PLANS for a new town on the edge of Stonehouse are back on track this week, after a three-day public examination of the local plan and a request for outline planning permission from a developer.
At the end of 2013, a proposal for the town known as Westington was assessed by SDC planning officers as being sustainable and deliverable.
It would include 1,350 homes, 9.3 hectares of employment land, a primary school, a local centre with a shop, a sports pitch and a green buffer zone.
But opposition from elected members ultimately saw the new town axed from the council’s housing strategy.
The site lies between the M5 and the railway line west of Stonehouse and had been earmarked in Stroud District Council’s emerging Local Plan which sets out the strategy for new housing, employment and community development within the district until 2031.
This week, planning inspector Stephen Pratt carried out the examination into whether the draft plan is legally compliant and sound.
An application for outline planning permission has now been submitted by planning consultants Pegasus on behalf of developers Robert Hitchins and this has raised fresh concern among opposition groups.
The opposition groups are worried the planning inspector could conclude SDC’s local plan falls short of the five year land supply and ultimately approve the development.
Local opposition group Don’t Strangle Stroud, which was set-up by residents from the neighbouring villages of Nupend and Nastend, reacted angrily to the Westington plans when they were first announced insisting the site is unsustainable and the homes are not needed.
However according to spokesman Richard James the Pegasus application does not come as a surprise.
“This application follows much work and heavy investment by the developers and the large number of houses requires a ‘strategic site’ allocation,” said Mr James.
“The council is planning for 9,500 houses in the period up to 2031 and to no one’s surprise developers want the inspector to support a much higher number - at least 11,500 plus houses.”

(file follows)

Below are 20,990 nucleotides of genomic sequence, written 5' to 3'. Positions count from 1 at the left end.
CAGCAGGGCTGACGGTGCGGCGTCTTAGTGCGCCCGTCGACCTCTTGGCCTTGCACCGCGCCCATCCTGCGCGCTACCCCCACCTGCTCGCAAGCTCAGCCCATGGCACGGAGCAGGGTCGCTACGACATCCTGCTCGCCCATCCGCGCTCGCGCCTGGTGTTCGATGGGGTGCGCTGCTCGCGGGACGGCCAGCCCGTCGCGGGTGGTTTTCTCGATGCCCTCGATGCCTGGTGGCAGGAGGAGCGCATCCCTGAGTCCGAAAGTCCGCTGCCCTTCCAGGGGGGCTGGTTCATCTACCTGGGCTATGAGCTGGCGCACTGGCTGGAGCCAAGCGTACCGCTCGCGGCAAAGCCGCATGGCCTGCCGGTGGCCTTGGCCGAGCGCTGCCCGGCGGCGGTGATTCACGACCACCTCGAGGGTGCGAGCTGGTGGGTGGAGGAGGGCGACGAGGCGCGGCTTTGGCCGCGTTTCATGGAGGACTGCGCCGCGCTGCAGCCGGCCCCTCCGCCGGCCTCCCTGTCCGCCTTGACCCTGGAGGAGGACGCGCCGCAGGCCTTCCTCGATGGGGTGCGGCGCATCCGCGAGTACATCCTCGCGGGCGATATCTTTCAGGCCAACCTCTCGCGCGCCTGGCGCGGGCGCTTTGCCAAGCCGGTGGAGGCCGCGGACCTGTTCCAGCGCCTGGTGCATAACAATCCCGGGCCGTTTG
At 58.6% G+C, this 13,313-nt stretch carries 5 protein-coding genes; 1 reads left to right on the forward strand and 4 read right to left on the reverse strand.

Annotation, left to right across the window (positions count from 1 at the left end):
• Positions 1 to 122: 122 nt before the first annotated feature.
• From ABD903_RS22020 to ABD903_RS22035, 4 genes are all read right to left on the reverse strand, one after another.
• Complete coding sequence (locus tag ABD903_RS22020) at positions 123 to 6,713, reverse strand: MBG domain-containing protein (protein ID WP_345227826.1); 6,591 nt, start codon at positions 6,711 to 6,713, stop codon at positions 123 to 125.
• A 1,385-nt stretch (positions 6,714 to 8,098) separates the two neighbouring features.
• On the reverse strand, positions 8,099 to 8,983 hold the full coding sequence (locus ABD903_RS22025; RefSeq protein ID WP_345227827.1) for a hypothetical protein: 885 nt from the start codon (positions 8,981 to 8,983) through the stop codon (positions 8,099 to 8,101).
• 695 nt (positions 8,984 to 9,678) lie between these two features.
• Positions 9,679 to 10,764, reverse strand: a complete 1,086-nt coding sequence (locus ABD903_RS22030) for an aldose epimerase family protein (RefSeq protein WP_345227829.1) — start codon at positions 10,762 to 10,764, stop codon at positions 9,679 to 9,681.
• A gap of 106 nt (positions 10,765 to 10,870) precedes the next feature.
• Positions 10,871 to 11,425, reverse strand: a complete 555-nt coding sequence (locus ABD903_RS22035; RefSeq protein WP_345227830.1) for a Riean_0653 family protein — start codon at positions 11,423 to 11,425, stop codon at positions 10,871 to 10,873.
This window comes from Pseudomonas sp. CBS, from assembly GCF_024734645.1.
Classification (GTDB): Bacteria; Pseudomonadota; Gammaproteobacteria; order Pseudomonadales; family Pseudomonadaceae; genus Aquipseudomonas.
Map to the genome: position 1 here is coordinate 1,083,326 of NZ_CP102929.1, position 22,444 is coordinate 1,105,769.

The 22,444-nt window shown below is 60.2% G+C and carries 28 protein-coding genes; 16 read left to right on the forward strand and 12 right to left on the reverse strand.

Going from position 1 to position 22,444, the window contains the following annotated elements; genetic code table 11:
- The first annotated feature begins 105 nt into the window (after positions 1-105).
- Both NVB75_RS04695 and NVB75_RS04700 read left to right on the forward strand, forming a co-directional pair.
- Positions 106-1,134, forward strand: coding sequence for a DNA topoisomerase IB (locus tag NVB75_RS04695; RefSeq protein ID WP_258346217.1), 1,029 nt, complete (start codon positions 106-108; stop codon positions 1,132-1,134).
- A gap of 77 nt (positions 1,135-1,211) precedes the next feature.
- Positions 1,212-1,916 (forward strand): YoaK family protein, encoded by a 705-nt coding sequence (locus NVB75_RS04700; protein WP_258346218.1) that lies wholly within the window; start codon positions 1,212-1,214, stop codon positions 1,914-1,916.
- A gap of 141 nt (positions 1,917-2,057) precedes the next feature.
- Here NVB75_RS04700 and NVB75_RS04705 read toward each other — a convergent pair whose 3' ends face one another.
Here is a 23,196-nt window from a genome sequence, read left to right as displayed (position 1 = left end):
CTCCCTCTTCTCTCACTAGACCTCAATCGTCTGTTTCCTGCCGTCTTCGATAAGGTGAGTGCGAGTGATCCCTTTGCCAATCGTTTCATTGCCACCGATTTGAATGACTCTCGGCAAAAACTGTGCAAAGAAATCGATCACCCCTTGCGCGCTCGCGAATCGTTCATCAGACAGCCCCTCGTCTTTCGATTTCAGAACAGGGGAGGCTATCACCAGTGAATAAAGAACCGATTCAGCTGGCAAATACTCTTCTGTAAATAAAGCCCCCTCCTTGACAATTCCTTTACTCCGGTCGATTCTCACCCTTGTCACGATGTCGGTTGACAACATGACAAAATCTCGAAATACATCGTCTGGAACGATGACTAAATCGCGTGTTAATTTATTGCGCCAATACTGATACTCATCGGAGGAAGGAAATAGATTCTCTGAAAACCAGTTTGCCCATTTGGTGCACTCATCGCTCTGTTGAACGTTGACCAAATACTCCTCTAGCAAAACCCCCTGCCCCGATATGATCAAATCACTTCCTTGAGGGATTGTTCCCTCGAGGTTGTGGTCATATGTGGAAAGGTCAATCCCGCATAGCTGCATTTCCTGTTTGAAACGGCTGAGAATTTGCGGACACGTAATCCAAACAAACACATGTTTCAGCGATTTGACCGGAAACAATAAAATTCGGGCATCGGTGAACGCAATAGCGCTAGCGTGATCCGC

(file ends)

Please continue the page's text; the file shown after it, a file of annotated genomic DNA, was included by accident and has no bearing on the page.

According to Mr James if the council’s figure of 9,500 homes is supported by the inspector then the planning application will be rejected on the grounds that there is no further requirement for such a large number of additional homes.
However if the Inspectors suggests a higher allocation than the 9,500 it will become difficult for the council to reject the application.
During a public consultation in October a spokesman for Pegasus Group said many visitors agreed that the proposals from developers Robert Hitchins made sense.
According to the firm, the proposed development would deliver a number of benefits, such as much-needed housing, together with affordable properties and numerous job opportunities.
It is estimated that after taking into account the homes which have either already been built or have planning permission in the district, space for at least 2,450 further homes will have to be found.
The local plan sets out a blueprint for 500 additional homes at Hunt’s Grove, 450 houses north east of Cam, 300 more at Sharpness, 300 in the Stroud valleys, 150 new He is expected to deliver his decision to the council by the end of May.